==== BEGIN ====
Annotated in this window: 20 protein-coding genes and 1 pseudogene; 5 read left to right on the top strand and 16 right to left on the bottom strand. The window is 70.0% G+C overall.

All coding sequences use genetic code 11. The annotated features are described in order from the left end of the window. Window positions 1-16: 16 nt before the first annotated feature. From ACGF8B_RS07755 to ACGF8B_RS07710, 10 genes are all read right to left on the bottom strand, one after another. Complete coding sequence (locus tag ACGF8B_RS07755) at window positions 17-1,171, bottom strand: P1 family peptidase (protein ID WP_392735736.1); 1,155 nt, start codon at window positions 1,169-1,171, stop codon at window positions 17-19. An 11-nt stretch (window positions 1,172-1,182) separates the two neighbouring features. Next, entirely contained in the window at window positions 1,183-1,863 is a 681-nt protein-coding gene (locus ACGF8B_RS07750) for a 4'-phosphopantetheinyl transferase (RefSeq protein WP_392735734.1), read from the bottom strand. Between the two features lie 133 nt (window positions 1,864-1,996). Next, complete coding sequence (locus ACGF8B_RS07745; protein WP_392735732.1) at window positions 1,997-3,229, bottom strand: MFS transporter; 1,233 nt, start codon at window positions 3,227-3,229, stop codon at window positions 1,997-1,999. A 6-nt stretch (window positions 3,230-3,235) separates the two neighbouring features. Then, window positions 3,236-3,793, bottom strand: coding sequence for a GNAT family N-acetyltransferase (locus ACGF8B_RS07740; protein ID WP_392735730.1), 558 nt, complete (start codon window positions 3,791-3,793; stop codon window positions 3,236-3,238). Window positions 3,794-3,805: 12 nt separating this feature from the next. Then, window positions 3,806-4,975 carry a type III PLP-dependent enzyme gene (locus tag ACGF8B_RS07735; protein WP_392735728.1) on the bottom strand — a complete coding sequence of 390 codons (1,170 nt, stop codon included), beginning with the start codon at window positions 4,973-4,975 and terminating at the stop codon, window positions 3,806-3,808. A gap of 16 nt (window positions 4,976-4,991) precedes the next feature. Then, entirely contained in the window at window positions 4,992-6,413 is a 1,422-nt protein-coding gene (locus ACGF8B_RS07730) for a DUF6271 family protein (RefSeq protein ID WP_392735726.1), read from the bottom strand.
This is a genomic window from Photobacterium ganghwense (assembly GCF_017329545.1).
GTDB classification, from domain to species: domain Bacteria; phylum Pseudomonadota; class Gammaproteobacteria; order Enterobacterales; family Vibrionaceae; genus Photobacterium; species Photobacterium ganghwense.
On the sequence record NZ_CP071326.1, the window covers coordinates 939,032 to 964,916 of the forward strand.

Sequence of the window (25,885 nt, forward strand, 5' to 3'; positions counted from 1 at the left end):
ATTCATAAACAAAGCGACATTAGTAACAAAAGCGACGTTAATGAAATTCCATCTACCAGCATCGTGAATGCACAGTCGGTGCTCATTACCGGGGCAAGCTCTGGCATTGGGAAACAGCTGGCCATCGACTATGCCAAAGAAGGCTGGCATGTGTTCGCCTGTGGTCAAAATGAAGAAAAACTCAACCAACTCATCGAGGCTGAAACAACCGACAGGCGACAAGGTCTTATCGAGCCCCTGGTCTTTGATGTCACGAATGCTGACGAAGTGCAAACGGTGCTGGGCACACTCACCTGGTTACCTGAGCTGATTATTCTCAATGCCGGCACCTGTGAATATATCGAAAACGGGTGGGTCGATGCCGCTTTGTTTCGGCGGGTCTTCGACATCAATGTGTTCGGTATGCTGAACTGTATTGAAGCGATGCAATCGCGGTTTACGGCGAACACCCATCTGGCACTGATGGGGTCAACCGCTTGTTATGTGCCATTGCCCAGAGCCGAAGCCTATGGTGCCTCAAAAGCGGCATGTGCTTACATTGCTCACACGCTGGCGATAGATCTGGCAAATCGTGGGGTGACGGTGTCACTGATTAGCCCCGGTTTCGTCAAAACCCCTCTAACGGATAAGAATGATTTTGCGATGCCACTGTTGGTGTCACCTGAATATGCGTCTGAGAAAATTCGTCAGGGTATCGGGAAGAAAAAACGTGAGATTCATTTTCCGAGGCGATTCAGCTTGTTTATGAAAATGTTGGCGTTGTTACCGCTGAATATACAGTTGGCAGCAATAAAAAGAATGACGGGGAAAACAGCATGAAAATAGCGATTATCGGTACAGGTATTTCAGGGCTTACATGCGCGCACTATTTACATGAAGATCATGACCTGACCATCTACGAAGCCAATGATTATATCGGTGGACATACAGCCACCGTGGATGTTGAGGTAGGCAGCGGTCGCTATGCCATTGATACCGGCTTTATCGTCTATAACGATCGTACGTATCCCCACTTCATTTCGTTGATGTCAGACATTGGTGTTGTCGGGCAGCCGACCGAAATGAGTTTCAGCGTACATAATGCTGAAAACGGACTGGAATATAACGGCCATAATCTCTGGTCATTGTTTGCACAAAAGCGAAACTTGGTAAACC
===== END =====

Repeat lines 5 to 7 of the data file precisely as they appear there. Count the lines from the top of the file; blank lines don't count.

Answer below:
On the sequence record NZ_CP071326.1, the window covers coordinates 939,032 to 964,916 of the forward strand.

Sequence of the window (25,885 nt, forward strand, 5' to 3'; positions counted from 1 at the left end):
ATTCATAAACAAAGCGACATTAGTAACAAAAGCGACGTTAATGAAATTCCATCTACCAGCATCGTGAATGCACAGTCGGTGCTCATTACCGGGGCAAGCTCTGGCATTGGGAAACAGCTGGCCATCGACTATGCCAAAGAAGGCTGGCATGTGTTCGCCTGTGGTCAAAATGAAGAAAAACTCAACCAACTCATCGAGGCTGAAACAACCGACAGGCGACAAGGTCTTATCGAGCCCCTGGTCTTTGATGTCACGAATGCTGACGAAGTGCAAACGGTGCTGGGCACACTCACCTGGTTACCTGAGCTGATTATTCTCAATGCCGGCACCTGTGAATATATCGAAAACGGGTGGGTCGATGCCGCTTTGTTTCGGCGGGTCTTCGACATCAATGTGTTCGGTATGCTGAACTGTATTGAAGCGATGCAATCGCGGTTTACGGCGAACACCCATCTGGCACTGATGGGGTCAACCGCTTGTTATGTGCCATTGCCCAGAGCCGAAGCCTATGGTGCCTCAAAAGCGGCATGTGCTTACATTGCTCACACGCTGGCGATAGATCTGGCAAATCGTGGGGTGACGGTGTCACTGATTAGCCCCGGTTTCGTCAAAACCCCTCTAACGGATAAGAATGATTTTGCGATGCCACTGTTGGTGTCACCTGAATATGCGTCTGAGAAAATTCGTCAGGGTATCGGGAAGAAAAAACGTGAGATTCATTTTCCGAGGCGATTCAGCTTGTTTATGAAAATGTTGGCGTTGTTACCGCTGAATATACAGTTGGCAGCAATAAAAAGAATGACGGGGAAAACAGCATGAAAATAGCGATTATCGGTACAGGTATTTCAGGGCTTACATGCGCGCACTATTTACATGAAGATCATGACCTGACCATCTACGAAGCCAATGATTATATCGGTGGACATACAGCCACCGTGGATGTTGAGGTAGGCAGCGGTCGCTATGCCATTGATACCGGCTTTATCGTCTATAACGATCGTACGTATCCCCACTTCATTTCGTTGATGTCAGACATTGGTGTTGTCGGGCAGCCGACCGAAATGAGTTTCAGCGTACATAATGCTGAAAACGGACTGGAATATAACGGCCATAATCTCTGGTCATTGTTTGCACAAAAGCGAAACTTGGTAAACC